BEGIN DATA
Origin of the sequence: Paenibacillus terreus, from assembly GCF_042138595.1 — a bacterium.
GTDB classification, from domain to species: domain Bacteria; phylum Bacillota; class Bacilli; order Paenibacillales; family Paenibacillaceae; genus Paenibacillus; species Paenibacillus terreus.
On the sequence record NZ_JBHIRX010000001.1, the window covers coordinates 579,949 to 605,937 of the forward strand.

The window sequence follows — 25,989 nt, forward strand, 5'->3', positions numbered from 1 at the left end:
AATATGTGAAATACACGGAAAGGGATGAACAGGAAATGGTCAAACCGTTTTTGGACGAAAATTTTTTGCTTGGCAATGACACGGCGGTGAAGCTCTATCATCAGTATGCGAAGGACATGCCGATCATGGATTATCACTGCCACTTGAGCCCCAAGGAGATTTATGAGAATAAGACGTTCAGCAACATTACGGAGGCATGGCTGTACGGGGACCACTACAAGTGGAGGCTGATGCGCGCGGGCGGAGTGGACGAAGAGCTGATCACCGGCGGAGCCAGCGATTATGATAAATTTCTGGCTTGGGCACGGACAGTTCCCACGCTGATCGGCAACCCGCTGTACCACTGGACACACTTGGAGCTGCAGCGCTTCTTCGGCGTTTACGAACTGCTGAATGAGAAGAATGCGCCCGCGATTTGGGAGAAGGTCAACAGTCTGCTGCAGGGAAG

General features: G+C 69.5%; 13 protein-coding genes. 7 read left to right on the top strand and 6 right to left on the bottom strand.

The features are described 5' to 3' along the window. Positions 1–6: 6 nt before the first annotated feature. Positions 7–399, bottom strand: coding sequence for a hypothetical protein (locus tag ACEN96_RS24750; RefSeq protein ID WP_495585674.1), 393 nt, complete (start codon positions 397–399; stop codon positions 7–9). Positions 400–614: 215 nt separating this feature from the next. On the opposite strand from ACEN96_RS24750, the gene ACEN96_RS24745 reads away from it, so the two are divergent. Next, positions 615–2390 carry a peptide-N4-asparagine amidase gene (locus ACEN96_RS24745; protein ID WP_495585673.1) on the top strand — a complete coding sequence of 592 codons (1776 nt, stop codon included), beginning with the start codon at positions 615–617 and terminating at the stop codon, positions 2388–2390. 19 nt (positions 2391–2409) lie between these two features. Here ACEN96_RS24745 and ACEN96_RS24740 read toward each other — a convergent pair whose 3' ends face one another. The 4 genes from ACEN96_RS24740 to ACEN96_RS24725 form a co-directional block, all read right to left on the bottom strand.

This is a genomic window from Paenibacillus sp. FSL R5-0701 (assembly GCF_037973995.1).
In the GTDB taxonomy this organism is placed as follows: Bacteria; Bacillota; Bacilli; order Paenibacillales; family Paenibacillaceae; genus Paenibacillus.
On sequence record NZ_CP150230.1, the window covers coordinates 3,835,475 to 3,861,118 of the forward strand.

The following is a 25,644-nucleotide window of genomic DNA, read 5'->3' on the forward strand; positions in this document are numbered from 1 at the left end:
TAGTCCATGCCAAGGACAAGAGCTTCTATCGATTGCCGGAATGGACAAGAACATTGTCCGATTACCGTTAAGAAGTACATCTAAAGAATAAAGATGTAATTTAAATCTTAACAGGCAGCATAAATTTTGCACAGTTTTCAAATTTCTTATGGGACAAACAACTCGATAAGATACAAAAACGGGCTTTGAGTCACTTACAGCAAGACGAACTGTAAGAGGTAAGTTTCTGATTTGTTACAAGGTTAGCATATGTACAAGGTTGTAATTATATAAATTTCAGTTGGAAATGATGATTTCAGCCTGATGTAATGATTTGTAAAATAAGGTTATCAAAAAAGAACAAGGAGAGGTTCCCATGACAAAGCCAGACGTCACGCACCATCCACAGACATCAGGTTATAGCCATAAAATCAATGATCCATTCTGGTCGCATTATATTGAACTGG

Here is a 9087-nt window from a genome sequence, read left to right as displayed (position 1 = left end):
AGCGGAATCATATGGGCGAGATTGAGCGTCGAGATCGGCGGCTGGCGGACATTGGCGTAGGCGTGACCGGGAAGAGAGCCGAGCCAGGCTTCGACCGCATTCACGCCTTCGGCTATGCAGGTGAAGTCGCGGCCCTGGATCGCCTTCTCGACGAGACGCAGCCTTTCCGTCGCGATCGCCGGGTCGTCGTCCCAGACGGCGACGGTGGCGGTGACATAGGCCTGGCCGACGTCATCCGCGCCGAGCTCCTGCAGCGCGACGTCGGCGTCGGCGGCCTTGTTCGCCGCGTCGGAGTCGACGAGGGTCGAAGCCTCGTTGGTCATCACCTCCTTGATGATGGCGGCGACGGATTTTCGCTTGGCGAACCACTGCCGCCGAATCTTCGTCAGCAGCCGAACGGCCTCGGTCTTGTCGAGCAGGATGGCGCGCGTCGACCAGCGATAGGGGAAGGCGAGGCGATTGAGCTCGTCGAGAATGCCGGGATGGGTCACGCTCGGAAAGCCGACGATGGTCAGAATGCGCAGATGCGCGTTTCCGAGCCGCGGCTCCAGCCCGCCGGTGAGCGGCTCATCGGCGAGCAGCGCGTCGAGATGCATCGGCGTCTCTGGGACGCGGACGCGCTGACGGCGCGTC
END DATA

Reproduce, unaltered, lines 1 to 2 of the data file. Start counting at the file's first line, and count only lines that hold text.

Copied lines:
Origin of the sequence: Paenibacillus terreus, from assembly GCF_042138595.1 — a bacterium.
GTDB classification, from domain to species: domain Bacteria; phylum Bacillota; class Bacilli; order Paenibacillales; family Paenibacillaceae; genus Paenibacillus; species Paenibacillus terreus.